By First Minister Nicola Surgeon
Currently, 967 people are in hospital with Covid, which is 51 fewer than yesterday, and 89 people are in intensive care, which is four fewer than yesterday. I regret to report that, in the past 24 hours, a further 31 deaths were registered. That means that the total number of people who have died from Covid under that daily measurement is now 7,084. Again, I want to send my condolences to everyone who has lost a loved one.
Turning to vaccination, I note that 1,515,980 people have now received a first dose, which is an increase of 27,903 since yesterday. The fact that more than 1,500,000 people have now received the first dose of vaccination is, I think, a really significant milestone. We have now given a first dose to almost exactly one third of the adult population, and that includes virtually everyone in the top four clinical priority groups as recommended by the Joint Committee on Vaccination and Immunisation.
In addition, 85 per cent of 65 to 69-year-olds have now had a first dose. We continue to be on course to complete that group by early March. Subject to supply, we expect to be able to offer first doses to all over 50-year-olds and all adults with an underlying health condition by 15 April.
I confirm that 56,661 people have now received a second dose, which is an increase of 6,540 from yesterday. Significantly, around a third of residents in older people’s care homes have already received the second dose. From Monday next week, we will start to publish that figure daily.
Once again, I take the opportunity to record my thanks to everyone who is involved in administering the vaccines and everyone who is coming forward to receive them.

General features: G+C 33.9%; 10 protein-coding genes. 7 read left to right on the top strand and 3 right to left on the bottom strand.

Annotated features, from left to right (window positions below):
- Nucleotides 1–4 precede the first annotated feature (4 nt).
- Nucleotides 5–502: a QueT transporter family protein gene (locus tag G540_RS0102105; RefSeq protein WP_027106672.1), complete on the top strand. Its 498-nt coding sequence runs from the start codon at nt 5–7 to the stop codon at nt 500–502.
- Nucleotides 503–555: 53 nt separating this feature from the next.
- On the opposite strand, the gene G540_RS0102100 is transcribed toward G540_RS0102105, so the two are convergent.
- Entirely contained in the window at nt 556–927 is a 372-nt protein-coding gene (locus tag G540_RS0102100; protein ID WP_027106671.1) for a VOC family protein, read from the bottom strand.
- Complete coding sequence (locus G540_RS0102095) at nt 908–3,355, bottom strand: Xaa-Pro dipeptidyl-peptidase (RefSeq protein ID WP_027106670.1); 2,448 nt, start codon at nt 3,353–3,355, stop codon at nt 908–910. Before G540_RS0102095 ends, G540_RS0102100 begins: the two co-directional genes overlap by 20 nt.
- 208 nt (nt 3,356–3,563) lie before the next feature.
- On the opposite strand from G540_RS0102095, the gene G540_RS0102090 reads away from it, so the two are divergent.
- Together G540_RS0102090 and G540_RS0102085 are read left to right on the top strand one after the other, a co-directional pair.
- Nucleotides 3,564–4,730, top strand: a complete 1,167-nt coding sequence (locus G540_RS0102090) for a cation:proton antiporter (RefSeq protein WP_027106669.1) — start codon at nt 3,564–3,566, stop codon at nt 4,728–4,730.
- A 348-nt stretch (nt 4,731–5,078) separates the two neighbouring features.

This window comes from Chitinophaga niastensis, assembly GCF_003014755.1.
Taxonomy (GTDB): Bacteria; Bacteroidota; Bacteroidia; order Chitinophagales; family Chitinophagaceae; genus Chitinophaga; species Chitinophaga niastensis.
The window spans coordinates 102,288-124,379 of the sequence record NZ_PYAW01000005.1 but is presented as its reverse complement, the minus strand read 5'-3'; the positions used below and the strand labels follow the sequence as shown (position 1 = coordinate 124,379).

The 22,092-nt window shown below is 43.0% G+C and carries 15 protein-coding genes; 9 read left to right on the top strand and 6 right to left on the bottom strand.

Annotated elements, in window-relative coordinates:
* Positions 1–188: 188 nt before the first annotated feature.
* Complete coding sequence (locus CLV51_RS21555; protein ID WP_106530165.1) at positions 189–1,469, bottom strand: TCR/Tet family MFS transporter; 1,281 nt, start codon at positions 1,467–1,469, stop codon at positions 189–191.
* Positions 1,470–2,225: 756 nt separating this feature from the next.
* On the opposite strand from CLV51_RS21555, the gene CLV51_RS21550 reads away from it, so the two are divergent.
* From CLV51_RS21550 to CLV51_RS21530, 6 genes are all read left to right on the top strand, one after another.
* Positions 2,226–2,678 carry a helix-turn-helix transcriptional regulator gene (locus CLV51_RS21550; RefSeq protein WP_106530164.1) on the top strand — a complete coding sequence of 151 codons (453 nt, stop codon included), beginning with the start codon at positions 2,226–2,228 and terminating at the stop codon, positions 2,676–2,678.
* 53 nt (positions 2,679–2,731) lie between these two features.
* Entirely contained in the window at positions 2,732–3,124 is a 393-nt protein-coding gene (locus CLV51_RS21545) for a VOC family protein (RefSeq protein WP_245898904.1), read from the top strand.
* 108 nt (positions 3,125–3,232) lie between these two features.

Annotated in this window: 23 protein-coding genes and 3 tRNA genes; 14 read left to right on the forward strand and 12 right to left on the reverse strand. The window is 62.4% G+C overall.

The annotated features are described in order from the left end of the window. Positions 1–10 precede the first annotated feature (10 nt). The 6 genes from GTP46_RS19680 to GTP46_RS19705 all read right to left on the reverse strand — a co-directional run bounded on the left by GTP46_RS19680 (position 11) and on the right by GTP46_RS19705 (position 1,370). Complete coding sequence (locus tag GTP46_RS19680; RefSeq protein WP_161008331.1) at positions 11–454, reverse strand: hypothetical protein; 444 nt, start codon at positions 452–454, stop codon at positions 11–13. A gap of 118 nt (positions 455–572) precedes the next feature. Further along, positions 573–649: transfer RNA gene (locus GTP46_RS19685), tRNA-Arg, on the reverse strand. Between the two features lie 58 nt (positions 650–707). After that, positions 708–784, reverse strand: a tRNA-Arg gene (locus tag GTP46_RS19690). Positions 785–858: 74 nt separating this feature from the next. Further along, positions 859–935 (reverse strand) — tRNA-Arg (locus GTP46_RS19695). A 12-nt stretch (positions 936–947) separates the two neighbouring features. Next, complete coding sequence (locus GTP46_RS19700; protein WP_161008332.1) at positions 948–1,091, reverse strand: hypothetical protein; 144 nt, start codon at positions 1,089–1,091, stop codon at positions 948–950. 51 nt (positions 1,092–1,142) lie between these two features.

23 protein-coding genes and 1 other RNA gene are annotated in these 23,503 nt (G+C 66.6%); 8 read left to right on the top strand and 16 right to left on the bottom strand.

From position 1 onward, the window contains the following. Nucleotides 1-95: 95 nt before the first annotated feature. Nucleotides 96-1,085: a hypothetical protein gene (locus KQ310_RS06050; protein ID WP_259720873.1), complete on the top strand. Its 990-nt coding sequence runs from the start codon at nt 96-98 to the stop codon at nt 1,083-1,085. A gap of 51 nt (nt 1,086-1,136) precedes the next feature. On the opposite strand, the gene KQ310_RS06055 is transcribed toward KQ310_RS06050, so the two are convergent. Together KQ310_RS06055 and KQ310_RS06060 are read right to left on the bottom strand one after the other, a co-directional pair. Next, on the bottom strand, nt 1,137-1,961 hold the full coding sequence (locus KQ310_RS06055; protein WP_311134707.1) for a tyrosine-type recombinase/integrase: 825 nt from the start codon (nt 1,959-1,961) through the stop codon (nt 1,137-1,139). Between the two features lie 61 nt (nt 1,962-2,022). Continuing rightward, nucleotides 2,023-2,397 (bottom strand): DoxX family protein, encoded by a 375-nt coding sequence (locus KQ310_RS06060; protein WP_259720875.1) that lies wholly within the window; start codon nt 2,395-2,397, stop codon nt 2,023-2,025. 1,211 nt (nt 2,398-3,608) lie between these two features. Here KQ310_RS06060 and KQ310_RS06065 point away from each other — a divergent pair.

The latest estimate of the reproduction number will be published shortly. We expect it to have remained below 1, but perhaps not very far below 1. That underlines the fact that, although everything is heading in a positive direction, there is still quite limited scope to ease restrictions while avoiding a potential resurgence in cases. That is why we continue to take a careful, step-by-step approach.
Indicative dates for easing restrictions have been given for the next six weeks, because that is the time-frame that we can be most confident about. That approach allows us to monitor the impact of initial changes and it means that we can accelerate the easing should the data support that. We will set out more information as we are able to, over the next few weeks.
For now, as vaccines do their work and as we learn more about controlling the new variant, it is vital that we proceed with caution. I ask people, for now, to stick with the advice and stay at home. It is very difficult, but it is also working. It is allowing the vaccination programme time to do its job and start to take more of the strain of suppressing the virus. I ask people to continue to stay at home and I thank them for doing so.